No more low, wet grounds, no more dikes and sluices, no more of these grazing cattle,—though they seemed, in their dull manner, to wear a more respectful air now, and to face round, in order that they might stare as long as possible at the possessor of such great expectations,—farewell, monotonous acquaintances of my childhood, henceforth I was for London and greatness; not for smith’s work in general, and for you!

Pip’s first stop was the “most dismal” office of Mr. Jaggers located at Little Britain. By contrast, there is a dignified area of London known as The Temple, which has been associated with the legal profession for centuries. When we strolled through Pump Court Chambers, which houses some of the city’s leading barristers, I imagined Mr. Jaggers and his clerk Mr. Wemmick carrying out their hurried business.


Pump Court Chambers, The Temple

Dickens scholar David Parker addresses of the importance of the Temple in Great Expectations:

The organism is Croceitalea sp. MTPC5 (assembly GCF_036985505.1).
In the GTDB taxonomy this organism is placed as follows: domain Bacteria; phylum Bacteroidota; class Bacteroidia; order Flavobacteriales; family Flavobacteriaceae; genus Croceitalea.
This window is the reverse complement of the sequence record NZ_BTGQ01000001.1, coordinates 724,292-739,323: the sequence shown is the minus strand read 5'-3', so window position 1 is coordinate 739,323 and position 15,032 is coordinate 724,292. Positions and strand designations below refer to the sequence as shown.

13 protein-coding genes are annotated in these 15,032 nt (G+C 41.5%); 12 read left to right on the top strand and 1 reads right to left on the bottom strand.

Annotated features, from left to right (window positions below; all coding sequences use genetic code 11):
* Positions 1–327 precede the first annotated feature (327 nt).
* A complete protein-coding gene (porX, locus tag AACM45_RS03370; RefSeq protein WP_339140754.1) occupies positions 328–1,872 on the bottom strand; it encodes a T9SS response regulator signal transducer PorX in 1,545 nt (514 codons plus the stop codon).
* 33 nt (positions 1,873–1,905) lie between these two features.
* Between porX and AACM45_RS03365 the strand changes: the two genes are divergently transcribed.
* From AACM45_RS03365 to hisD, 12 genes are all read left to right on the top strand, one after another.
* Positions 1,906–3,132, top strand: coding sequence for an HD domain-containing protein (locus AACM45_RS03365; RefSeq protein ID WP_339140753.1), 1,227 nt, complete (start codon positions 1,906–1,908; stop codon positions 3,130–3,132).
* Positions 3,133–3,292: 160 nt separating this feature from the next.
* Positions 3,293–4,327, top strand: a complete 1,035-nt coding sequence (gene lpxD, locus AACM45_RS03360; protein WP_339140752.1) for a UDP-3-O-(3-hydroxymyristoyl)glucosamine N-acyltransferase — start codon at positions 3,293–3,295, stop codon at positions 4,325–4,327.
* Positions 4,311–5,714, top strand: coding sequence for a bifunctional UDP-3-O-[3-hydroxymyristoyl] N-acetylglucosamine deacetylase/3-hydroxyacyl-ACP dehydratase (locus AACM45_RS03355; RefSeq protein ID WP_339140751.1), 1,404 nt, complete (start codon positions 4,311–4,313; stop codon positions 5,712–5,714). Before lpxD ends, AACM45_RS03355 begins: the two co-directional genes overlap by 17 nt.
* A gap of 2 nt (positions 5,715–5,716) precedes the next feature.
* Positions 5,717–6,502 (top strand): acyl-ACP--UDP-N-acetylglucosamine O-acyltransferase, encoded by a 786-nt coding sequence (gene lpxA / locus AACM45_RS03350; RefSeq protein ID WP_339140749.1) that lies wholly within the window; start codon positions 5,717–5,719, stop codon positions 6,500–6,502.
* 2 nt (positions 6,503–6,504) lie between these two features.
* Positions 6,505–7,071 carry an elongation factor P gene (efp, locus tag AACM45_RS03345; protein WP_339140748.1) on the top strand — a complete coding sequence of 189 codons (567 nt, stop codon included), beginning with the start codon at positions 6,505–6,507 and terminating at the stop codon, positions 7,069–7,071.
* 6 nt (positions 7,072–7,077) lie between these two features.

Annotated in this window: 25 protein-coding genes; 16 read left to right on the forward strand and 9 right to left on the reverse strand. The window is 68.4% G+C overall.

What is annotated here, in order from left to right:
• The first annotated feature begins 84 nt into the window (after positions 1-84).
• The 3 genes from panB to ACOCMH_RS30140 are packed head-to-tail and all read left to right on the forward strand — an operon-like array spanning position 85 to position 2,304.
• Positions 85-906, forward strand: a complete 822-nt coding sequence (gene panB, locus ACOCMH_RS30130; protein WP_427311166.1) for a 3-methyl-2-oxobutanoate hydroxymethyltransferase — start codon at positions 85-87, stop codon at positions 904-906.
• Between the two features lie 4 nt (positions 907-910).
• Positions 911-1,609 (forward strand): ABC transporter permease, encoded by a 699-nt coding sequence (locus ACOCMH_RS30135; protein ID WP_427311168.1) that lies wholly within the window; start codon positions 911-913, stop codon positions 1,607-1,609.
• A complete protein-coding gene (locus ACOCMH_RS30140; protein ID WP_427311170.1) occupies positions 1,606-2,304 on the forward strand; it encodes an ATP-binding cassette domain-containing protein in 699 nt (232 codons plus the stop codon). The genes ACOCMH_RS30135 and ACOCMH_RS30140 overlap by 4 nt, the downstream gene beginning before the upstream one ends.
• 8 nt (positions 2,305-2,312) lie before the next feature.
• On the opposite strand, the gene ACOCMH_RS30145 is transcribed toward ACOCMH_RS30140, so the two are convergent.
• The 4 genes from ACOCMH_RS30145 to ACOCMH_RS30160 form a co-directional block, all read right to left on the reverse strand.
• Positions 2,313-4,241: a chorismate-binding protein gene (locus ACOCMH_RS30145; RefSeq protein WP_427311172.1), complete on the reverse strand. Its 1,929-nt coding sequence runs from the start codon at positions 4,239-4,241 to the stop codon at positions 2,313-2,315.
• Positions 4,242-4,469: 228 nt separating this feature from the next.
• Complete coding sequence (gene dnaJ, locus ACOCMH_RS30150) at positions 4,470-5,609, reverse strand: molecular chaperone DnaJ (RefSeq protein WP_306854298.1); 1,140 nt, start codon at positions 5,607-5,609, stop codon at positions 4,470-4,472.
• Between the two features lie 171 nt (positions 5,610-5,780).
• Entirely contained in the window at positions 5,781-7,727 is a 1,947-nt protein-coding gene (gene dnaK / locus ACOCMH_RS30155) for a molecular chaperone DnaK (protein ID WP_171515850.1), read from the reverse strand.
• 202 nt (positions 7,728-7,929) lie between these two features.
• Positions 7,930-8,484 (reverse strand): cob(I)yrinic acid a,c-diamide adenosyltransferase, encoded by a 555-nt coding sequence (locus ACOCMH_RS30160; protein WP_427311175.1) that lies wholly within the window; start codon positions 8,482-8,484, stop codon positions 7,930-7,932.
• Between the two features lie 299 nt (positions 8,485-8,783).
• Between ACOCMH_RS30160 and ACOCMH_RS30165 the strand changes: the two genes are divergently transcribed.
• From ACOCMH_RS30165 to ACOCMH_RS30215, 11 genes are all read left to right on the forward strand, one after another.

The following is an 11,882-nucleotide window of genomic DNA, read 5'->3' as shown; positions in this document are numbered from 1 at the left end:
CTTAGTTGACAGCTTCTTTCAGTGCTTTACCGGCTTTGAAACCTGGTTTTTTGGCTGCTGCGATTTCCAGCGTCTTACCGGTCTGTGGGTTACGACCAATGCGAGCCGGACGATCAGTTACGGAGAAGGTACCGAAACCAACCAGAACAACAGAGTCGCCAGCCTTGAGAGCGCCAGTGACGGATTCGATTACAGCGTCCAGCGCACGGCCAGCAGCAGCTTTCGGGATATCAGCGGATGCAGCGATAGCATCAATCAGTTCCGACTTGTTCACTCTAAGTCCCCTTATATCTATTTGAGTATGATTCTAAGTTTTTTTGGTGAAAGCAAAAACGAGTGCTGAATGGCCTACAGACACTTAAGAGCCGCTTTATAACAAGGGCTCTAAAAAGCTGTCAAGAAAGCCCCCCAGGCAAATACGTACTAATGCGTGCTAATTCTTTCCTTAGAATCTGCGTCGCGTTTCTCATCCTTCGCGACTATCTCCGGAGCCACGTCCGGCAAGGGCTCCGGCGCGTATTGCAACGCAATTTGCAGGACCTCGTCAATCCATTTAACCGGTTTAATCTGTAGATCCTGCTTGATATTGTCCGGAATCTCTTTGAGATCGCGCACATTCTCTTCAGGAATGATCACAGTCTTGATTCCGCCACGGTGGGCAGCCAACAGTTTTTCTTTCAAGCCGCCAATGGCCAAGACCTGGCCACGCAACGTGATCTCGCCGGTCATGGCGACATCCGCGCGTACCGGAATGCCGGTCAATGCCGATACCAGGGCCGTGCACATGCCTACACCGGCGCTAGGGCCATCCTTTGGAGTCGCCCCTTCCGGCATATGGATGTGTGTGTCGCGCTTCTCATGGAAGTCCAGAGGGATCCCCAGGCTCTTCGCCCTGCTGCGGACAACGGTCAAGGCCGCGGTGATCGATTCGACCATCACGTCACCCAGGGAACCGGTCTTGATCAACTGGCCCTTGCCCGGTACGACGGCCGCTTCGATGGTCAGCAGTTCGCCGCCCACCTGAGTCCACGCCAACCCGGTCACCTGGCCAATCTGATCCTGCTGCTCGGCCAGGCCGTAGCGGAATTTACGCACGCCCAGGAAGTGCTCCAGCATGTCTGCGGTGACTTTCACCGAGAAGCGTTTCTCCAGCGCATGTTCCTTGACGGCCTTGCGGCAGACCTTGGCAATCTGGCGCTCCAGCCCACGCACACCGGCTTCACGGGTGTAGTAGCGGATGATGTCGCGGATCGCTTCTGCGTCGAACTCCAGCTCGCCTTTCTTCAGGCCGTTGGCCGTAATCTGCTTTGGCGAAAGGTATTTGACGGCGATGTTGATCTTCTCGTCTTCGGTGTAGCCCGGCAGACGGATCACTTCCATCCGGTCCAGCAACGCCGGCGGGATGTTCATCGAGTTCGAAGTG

Pip’s final London residence is in the Temple, a complex of buildings between the Thames and Fleet Street, housing two of the Inns of Court I’ve spoken of, the Inner Temple and the Middle Temple.  For a significant part of his writing career, Dickens was a member of the Middle Temple.  He first resolved to be called to the bar in 1834, was admitted to the Middle Temple as a student in 1839, was still intending to be called in 1846, and petitioned to withdraw only in 1855.  He would have known that persons other than lawyers could become tenants of legal chambers.  Buildings in the Inns of Court were often erected or refurbished at the expense of members proposing to occupy them.  In return, they were granted long leases on favourable terms, which they were able to assign to whomever they chose.